Behind us the stock were still heaving and flopping in their tanks, but no longer in unison. Gordy spun around, went to the control box, and shocked them all repeatedly until Mears came running down, bellowing, "You'll ruin the flavoring!" C.J. had fixed the connection, his last effort in this world.

You'd think the death of a crewmember would be a big deal to the operation, but it wasn't. Each witness filled out a standard questionnaire, and gave it to Mears, who filed it. Gordy had the nerve to tell Quivers and Mears that the tanks weren't built right. The foreman and the crew chief just stared at him, not even pretending to be sympathetic. We all went home before dawn, feeling very cold deep in our gut.

Reese died next. It happened while we were putting a sub-adult into a new tank. At this age, the stock were just flexible and light enough that they could swing their hindquarters like a big circus seal.

Reese and Gordy were prodding the slug off the dolly, directing it headfirst toward the open door of its new tank. It turned broadside to the tank, and then came around, pointing the wrong way. Reese and Gordy had to turn it, so Gordy began to prod it on its right side, and Reese went to prod it on the left, in back.

Reese stepped too close, and this cattle-slug knew exactly where he was. It heaved its hindquarters and slammed him into the doorframe of the tank. When he hit the floor, half in the tank, half out, the goddamn thing went berserk, slamming him again and again while Gordy beat its head with his electric prod.

I grabbed the pressure gun from the locker. Hearing Gordy screaming, "Shoot it!" and hearing Mears shouting, "No—shock it!" I fired a blast of hard air through the slug's ears, and it rolled on its back, quivering.

"Goddamn you!" Mears said to me, yanking the gun out of my hands. "I told you to shoot only adult stock in these situations."

I had killed a hunk of quality stock before full yield. It had not yet been flavored.

We didn't hear through our headsets any sound from Reese. He wasn't moving, but he still had vital signs flashing on the panel of his jumpsuit. A security crew took him in a stretcher to the loading area, and an ambulance came after much too long a time. Reese died in the hospital that night. We knew then that we were worth less than the slugs, at least in the eyes of MegaMeat Inc.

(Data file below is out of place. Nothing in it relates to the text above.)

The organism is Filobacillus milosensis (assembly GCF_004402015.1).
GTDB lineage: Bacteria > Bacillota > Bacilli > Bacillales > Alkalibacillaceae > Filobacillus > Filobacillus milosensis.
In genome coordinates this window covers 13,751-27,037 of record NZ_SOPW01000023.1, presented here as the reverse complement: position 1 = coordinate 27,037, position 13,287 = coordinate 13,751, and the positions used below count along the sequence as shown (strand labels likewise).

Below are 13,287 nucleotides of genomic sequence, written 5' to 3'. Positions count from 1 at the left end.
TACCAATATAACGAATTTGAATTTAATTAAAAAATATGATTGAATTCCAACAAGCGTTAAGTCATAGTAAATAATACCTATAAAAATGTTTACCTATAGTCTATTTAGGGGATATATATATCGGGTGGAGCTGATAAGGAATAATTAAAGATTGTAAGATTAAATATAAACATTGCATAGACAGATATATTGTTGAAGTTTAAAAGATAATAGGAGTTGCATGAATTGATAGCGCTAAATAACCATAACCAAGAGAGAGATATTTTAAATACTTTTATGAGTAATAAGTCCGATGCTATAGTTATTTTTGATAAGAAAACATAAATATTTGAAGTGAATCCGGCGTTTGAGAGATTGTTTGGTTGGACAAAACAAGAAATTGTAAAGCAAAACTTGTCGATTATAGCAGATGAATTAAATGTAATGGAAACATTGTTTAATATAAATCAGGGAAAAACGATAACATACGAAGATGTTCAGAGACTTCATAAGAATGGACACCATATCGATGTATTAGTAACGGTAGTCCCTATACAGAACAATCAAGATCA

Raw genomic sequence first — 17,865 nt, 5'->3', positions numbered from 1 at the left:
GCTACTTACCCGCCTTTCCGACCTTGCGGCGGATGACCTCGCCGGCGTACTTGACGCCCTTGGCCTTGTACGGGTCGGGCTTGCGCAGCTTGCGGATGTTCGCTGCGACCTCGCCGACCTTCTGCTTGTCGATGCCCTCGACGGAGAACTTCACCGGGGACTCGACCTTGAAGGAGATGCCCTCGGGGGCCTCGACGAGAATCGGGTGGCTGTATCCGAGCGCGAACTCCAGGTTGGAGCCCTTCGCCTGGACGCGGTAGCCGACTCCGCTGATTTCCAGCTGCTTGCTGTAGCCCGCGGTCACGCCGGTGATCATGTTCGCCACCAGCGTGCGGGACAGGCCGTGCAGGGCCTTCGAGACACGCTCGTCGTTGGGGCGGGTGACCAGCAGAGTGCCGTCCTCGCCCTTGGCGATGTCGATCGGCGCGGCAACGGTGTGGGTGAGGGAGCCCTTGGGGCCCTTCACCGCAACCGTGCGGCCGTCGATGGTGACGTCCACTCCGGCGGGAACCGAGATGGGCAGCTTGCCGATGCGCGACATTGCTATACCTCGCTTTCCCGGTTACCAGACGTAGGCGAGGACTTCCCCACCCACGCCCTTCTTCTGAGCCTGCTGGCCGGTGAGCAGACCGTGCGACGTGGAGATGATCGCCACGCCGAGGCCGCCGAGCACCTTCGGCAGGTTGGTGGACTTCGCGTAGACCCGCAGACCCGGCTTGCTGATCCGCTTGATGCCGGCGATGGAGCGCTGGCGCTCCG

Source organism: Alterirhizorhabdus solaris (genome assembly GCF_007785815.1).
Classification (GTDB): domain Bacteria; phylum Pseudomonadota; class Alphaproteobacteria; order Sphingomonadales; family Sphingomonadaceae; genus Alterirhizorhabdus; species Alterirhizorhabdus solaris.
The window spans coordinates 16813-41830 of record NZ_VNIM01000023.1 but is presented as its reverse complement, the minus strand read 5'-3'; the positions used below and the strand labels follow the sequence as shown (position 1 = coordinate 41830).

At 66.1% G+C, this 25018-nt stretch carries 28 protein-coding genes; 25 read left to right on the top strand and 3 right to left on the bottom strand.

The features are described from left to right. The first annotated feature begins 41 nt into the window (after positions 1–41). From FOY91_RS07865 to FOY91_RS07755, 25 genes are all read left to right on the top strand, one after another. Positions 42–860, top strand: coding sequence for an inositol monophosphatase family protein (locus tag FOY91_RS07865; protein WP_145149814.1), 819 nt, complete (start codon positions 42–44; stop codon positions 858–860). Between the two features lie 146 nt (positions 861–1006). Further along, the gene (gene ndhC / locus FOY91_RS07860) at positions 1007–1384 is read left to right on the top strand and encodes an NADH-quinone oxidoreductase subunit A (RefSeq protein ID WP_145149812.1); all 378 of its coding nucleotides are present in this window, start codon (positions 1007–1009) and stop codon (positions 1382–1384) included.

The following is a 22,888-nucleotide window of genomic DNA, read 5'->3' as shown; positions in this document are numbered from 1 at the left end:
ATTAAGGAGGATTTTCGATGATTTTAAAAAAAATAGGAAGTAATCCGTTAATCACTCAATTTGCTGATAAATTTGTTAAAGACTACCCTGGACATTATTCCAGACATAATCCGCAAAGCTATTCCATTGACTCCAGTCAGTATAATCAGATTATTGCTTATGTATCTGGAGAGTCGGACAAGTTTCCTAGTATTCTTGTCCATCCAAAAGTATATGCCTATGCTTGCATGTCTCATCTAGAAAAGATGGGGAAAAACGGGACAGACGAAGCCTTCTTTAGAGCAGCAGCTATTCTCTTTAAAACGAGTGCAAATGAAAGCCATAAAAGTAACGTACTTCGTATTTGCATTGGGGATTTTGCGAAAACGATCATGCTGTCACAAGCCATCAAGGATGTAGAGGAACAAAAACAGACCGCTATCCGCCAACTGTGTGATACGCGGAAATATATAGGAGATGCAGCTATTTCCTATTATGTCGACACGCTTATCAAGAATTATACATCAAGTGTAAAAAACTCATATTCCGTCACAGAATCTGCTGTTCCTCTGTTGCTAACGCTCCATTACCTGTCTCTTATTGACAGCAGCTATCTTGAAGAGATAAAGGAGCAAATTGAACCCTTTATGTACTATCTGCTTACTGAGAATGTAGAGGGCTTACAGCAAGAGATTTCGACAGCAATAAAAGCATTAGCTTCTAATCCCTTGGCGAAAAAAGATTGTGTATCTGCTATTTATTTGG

Replacements arrived. Gordy and I each partnered with a new guy, because Mears wanted us to show them what to do. I told my new partner in ten seconds every important thing I knew: "Stay on your feet. Don't pass beyond the mid-point of a slug's body. When in doubt, shock them. Don't kill a sub-adult. Your body armor wasn't designed for this."

The sweaty new guy nodded, his eyes bugging out. His name was Wally. I didn't think he'd last.

Mears had nearly fired me for killing the slug that killed Reese, but the other crews had become so unstable and shaky, with so many mistakes and problems with their stock, that Mears kept me on. The only thing I had going for myself was a very high safety rating.

Mears locked away the pressure guns, whether that broke federal law or not. I thought Gordy would be furious, but he held his tongue. A week later, Gordy opened the locker at our control panel and pointed. I looked in and saw two pressure guns with large tanks strapped to shoulder harnesses.

"How the hell did you get them in here?" I said.

Gordy shrugged. "Don't think twice about using them."

I nodded. We had entered into a pact. At least, I had, because Gordy had given me the means to save my own life.

In addition to securing the two secret guns, my old teammate did loudly point out everything else that he thought was a safety violation and Mears ignored him. I don't think my joining Gordy in his protests could have prevented the disaster, if somehow the two of us complaining together would have made a difference in the inevitable, although these days I think about it a lot.

At 2:30 in the morning a week before Christmas, a row of the biggest slugs began to vibrate with a murmuring moo that resonated in our chests. I had never heard this sound before.

"They're starting up," Gordy shouted, running to the control box. "Get away from the tanks!"

The crew scrambled as Gordy flipped on the shock switches. He turned to look at the row of tanks, his finger over the plunger button.

Yet the slugs weren't going full tilt. They were vibrating and mooing, their flesh trembling with so many fast wiggles they showered the tanks with their slime. They didn't go faster. Their lowing became a deep murmur, a vibration that passed through the entire section of the farm. All the crews watched as all the slugs came to attention, caught on the vibe, and all of them—all 192 calves, juniors, sub-adults, and the big ones—began to vibrate their flesh. Then they began to slowly lurch their bodies in unison to a guttural sing-song moan. It was the beginning of a stampede.

The other crews panicked, and ran to the shock buttons. Mears came running from the security door, yelling at everyone not to shock the younger stock.

With a horrendous bellow, the biggest slugs threw themselves to one side, straining with all their terrible strength to break the tank panels. Rebounding, they swung to the other side, heaving against the Plexiglas. I heard plastic cracking everywhere.

Gordy grabbed a pressure gun as I ran to the monitor station. He shouted over the inner com: "Shock the shit out them." If they broke out, he meant to kill them all.

Then Mears screwed everything up. That stupid fucking shithead crew chief came running down the aisle and began to fight Gordy for the gun, yelling out crazed bullshit about MegaMeat policy. With all the crews shocking the shit out of their stock, Mears had gone crazy as the slugs themselves, and was bellowing at Gordy to give up the gun, and then screaming at everyone else to stop shocking.